Fire managers and residents of the western U.S. will be on edge as a relentless drought and episodes of extreme heat — caused by short-term weather and longer-term climate change — increase the likelihood that natural or human-caused ignitions will bring a long wildfire season across the bone-dry landscape. 

NOAA plays a vital role supporting federal, state, local and tribal partners in preparing for the threat of wildfires and in battling the blazes that endanger life and property. NOAA's forecast products range from short-term warnings to long-term seasonal predictions, and include air quality and smoke forecasts related to wildfires. NOAA also provides real-time fire and smoke detection tools using new imaging capabilities from geostationary and polar orbiting satellites. 

NOAA's FY22 budget request includes $15 million in increased funding across NOAA research, operations, and observations to enable better fire weather predictions and detection, and to improve local communities' access to fire weather data, products, and services.

Learn more about NOAA’s fire weather science and products below. Need an interview with a NOAA expert? Contact Chris Vaccaro with NOAA Communications.

Monitoring and forecasting

Drought is an underlying condition that enhances the risk of wildfires. NOAA experts contribute to the National Drought Mitigation Center’s Weekly Drought Monitor offsite link, which shows the extent and severity of the current drought, and maintains a record of drought statistics that show trends.

High temperatures, low humidity, wind, and lightning from dry thunderstorms are weather conditions that can help spark a blaze — as can human activities. Forecasts for environmental conditions that can enhance wildfire development are available on a timescale from daily to subseasonal from NOAA’s National Weather Service:

NOAA satellites are on continuous watch for hotspots that indicate new fire starts and fire growth — offering valuable early warning and monitoring support for responders and incident managers, especially when ignitions occur in less-populated areas. Satellites also provide extensive data about soil moisture and vegetation health, which can be precursors to fire risk.

Supporting wildfire incident management 

NOAA deploys Incident Meteorologists (IMETs) to wildfire incident command posts at the request of emergency managers. These specially-trained and equipped forecasters work closely with incident commanders to provide highly-detailed and tactical forecasts that support operational decisions that enable firefighters to safely combat wildfires. Follow the IMETs on Twitter and Facebook.

NOAA is a proud partner of the National Interagency Fire Center, which produces a National Significant Wildland Fire Potential Outlook every month, and reports current and historical national statistics on large fires, wildfires, acres burned — among their wide range of services related to wildland firefighting.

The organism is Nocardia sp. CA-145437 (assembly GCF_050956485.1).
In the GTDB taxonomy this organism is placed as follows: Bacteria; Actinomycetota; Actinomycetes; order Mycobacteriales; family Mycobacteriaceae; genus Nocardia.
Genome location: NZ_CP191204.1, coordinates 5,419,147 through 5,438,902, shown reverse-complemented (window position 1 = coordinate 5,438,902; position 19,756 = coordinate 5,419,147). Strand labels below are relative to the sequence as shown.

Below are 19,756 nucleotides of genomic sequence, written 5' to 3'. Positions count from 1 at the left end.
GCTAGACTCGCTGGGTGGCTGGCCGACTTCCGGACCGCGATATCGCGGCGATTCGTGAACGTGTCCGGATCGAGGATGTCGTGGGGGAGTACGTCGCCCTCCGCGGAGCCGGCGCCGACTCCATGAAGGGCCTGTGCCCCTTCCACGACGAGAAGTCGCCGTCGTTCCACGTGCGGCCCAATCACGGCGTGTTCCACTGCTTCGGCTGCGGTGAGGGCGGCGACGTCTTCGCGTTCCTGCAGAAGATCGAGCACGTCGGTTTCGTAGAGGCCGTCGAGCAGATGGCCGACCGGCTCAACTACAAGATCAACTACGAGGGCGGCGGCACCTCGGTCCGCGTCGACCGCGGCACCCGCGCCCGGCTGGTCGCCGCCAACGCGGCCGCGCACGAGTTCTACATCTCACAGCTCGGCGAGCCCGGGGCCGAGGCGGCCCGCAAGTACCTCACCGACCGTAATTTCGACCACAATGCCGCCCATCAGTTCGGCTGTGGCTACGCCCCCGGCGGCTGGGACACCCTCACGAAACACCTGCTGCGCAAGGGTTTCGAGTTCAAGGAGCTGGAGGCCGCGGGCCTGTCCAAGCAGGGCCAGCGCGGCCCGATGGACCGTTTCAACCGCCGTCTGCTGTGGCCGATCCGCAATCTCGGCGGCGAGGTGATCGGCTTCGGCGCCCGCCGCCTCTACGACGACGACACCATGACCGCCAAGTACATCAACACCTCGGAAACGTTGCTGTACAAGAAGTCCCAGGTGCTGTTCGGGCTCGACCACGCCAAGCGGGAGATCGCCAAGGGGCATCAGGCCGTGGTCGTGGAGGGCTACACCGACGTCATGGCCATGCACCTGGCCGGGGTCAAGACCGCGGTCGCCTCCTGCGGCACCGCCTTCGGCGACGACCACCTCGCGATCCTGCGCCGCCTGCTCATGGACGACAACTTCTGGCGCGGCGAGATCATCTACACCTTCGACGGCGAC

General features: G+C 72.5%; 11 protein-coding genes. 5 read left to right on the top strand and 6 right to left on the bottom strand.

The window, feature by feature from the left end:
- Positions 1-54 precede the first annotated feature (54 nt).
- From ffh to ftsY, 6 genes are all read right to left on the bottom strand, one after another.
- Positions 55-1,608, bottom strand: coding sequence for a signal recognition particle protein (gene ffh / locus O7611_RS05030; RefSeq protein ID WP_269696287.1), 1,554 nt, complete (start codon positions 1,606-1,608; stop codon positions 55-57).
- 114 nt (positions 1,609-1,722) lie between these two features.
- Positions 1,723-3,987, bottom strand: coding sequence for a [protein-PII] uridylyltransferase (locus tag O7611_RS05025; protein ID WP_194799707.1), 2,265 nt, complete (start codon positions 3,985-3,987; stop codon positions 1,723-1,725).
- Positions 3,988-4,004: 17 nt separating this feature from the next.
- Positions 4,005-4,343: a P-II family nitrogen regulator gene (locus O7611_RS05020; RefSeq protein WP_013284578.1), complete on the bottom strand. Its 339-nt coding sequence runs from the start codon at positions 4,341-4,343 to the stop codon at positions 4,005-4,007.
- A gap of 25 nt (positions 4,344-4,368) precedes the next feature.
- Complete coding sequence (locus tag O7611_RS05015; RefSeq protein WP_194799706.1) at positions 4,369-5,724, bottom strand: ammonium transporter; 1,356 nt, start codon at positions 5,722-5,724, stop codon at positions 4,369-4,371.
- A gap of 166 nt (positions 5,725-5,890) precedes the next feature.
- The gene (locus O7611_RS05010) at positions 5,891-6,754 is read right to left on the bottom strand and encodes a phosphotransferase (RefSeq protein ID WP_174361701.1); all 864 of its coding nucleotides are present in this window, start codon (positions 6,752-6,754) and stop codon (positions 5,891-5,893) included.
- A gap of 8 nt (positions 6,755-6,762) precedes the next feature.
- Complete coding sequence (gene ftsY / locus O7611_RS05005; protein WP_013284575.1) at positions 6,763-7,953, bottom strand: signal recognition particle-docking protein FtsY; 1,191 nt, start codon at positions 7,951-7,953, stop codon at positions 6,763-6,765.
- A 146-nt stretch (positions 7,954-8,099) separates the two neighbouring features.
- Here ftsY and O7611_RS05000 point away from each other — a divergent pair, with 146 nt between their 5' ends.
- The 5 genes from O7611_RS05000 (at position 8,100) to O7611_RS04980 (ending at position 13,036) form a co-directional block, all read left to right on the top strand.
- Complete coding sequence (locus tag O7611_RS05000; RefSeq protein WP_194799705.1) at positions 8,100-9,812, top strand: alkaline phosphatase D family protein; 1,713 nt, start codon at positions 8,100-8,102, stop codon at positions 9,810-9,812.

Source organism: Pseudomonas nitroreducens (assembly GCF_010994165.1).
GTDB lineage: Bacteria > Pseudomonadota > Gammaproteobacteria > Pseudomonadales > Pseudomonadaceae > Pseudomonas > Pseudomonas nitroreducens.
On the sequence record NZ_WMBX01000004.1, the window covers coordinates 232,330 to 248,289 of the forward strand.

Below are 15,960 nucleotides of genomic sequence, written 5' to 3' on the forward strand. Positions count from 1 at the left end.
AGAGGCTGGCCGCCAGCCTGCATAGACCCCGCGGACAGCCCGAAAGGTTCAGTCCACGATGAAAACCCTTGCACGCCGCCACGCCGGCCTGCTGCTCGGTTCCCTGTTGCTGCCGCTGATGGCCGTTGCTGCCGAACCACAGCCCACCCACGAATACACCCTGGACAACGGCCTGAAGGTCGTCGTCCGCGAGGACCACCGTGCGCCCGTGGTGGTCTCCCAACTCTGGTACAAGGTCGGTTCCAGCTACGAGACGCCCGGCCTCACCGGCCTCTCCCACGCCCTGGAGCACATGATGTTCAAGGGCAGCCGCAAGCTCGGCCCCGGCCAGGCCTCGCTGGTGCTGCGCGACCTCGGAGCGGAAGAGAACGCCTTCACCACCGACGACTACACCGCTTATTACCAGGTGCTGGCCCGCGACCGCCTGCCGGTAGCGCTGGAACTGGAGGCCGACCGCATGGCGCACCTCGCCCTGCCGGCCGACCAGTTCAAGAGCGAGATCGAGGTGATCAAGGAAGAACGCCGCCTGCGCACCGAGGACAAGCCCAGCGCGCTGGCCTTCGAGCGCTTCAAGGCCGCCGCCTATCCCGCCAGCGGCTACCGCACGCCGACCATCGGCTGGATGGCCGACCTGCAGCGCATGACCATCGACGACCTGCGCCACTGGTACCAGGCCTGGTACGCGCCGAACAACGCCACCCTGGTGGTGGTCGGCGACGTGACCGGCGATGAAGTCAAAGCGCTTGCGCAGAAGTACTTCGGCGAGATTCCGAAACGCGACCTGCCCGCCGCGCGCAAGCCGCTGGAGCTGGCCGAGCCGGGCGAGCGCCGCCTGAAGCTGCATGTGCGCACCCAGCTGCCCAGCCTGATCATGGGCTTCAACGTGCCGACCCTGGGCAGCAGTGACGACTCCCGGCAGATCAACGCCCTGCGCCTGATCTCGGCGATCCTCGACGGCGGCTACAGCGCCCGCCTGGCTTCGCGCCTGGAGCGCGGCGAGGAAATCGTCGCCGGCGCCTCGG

NOAA fire weather research

NOAA’s fire research activities range from improving long-range seasonal and subseasonal predictive tools that provide early indications of drought extent and severity, through advancing the skill of short-range models that identify changes in weather that alter fire behavior, to post-fire runoff and flood forecasts. 

Using observations and satellite assets, NOAA scientists develop products that address public safety risk and vulnerability, and pioneer systems that provide advanced decision support to officials managing fires and their impacts:

  • NOAA researchers are investigating how ocean conditions can influence precipitation patterns thousands of miles away, leading to improved predictability of fire risk on timescales of weeks to months.
  • NOAA’s drought early warning tools can help predict conditions that lead to rapid loss of moisture to the atmosphere from soil and vegetation — increasing risk of ignitions and fire growth.  
  • High-resolution weather models developed by NOAA scientists predict how weather will influence fire growth, and how smoke from fires will spread locally and across the nation.
  • NOAA scientists are developing a state-of-the-art precipitation and flood-forecast system to help officials manage the effects of extreme rainfall and post-fire flooding caused by atmospheric rivers.
Climate change connection

NOAA tracks long-term changes in our atmosphere and climate that influence wildfire frequency and severity — a topic that is included in the National Climate Assessment, produced every four years and for which NOAA is the lead federal science agency.

In the Fourth National Climate Assessment, a review of the most up-to-date science found that climate change is altering forested ecosystems and their function through major shifts in vegetation type and extent, resulting in an increase of the area burned by wildfire. Recent field studies have found even stronger links between drought, tree mortality, and an increase of fire on the landscape outside of natural cycles, with much of the research pointing to human-caused climate change. 

With continued high emissions of greenhouse gases, models project that the risk of very large wildfires will increase by up to six-fold in parts of the United States by mid-century. At high latitudes, including in Alaska, warming has already made forest fire fuels more flammable.

Discover more about the influence of climate change on wildfires through the Desert Research Institute, which hosts NOAA's Western Regional Climate Center offsite link, and operates the Wildland Fire Science Center offsite link.

Throughout the fire season, the Event Tracker on NOAA's provides information about the climate conditions behind selected high-profile fire events.